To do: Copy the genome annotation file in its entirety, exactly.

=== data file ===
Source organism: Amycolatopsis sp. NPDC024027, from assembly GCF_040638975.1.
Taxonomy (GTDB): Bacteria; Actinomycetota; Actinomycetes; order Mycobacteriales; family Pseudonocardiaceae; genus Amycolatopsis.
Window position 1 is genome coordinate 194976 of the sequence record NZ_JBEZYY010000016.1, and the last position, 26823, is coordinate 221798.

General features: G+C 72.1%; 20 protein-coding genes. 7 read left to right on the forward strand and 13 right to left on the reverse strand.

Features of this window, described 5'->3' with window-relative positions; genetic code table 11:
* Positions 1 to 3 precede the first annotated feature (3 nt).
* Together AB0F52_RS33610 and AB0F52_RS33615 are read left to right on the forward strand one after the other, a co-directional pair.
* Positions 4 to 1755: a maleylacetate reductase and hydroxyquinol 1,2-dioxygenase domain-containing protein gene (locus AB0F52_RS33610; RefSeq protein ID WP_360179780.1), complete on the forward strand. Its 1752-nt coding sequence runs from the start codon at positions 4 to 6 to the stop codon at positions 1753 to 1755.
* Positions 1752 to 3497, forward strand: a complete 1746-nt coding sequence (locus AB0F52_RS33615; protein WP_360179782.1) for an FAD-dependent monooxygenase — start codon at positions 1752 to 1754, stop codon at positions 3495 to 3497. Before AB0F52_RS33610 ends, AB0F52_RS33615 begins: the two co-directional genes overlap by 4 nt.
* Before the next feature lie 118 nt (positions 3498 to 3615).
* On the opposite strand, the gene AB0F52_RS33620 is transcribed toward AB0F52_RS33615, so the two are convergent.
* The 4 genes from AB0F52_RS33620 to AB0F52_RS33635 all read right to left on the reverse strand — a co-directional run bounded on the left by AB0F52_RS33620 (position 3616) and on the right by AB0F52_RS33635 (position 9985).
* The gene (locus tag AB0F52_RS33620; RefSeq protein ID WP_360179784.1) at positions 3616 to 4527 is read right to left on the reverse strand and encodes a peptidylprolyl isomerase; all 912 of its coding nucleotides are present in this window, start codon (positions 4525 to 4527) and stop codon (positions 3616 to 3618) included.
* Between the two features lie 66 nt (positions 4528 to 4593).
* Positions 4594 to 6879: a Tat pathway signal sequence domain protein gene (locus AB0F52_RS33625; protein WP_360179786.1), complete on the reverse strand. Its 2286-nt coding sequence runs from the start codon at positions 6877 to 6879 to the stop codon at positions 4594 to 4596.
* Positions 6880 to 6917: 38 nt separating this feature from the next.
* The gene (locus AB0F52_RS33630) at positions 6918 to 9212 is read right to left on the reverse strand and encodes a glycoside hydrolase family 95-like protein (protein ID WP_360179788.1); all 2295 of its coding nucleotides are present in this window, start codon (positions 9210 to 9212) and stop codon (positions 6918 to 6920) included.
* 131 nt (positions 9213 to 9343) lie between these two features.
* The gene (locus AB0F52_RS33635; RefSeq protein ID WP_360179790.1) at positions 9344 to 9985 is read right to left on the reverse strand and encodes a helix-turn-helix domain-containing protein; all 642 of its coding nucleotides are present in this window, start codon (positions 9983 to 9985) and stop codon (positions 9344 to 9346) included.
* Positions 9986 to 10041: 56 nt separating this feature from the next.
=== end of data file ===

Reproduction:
Source organism: Amycolatopsis sp. NPDC024027, from assembly GCF_040638975.1.
Taxonomy (GTDB): Bacteria; Actinomycetota; Actinomycetes; order Mycobacteriales; family Pseudonocardiaceae; genus Amycolatopsis.
Window position 1 is genome coordinate 194976 of the sequence record NZ_JBEZYY010000016.1, and the last position, 26823, is coordinate 221798.

General features: G+C 72.1%; 20 protein-coding genes. 7 read left to right on the forward strand and 13 right to left on the reverse strand.

Features of this window, described 5'->3' with window-relative positions; genetic code table 11:
* Positions 1 to 3 precede the first annotated feature (3 nt).
* Together AB0F52_RS33610 and AB0F52_RS33615 are read left to right on the forward strand one after the other, a co-directional pair.
* Positions 4 to 1755: a maleylacetate reductase and hydroxyquinol 1,2-dioxygenase domain-containing protein gene (locus AB0F52_RS33610; RefSeq protein ID WP_360179780.1), complete on the forward strand. Its 1752-nt coding sequence runs from the start codon at positions 4 to 6 to the stop codon at positions 1753 to 1755.
* Positions 1752 to 3497, forward strand: a complete 1746-nt coding sequence (locus AB0F52_RS33615; protein WP_360179782.1) for an FAD-dependent monooxygenase — start codon at positions 1752 to 1754, stop codon at positions 3495 to 3497. Before AB0F52_RS33610 ends, AB0F52_RS33615 begins: the two co-directional genes overlap by 4 nt.
* Before the next feature lie 118 nt (positions 3498 to 3615).
* On the opposite strand, the gene AB0F52_RS33620 is transcribed toward AB0F52_RS33615, so the two are convergent.
* The 4 genes from AB0F52_RS33620 to AB0F52_RS33635 all read right to left on the reverse strand — a co-directional run bounded on the left by AB0F52_RS33620 (position 3616) and on the right by AB0F52_RS33635 (position 9985).
* The gene (locus tag AB0F52_RS33620; RefSeq protein ID WP_360179784.1) at positions 3616 to 4527 is read right to left on the reverse strand and encodes a peptidylprolyl isomerase; all 912 of its coding nucleotides are present in this window, start codon (positions 4525 to 4527) and stop codon (positions 3616 to 3618) included.
* Between the two features lie 66 nt (positions 4528 to 4593).
* Positions 4594 to 6879: a Tat pathway signal sequence domain protein gene (locus AB0F52_RS33625; protein WP_360179786.1), complete on the reverse strand. Its 2286-nt coding sequence runs from the start codon at positions 6877 to 6879 to the stop codon at positions 4594 to 4596.
* Positions 6880 to 6917: 38 nt separating this feature from the next.
* The gene (locus AB0F52_RS33630) at positions 6918 to 9212 is read right to left on the reverse strand and encodes a glycoside hydrolase family 95-like protein (protein ID WP_360179788.1); all 2295 of its coding nucleotides are present in this window, start codon (positions 9210 to 9212) and stop codon (positions 6918 to 6920) included.
* 131 nt (positions 9213 to 9343) lie between these two features.
* The gene (locus AB0F52_RS33635; RefSeq protein ID WP_360179790.1) at positions 9344 to 9985 is read right to left on the reverse strand and encodes a helix-turn-helix domain-containing protein; all 642 of its coding nucleotides are present in this window, start codon (positions 9983 to 9985) and stop codon (positions 9344 to 9346) included.
* Positions 9986 to 10041: 56 nt separating this feature from the next.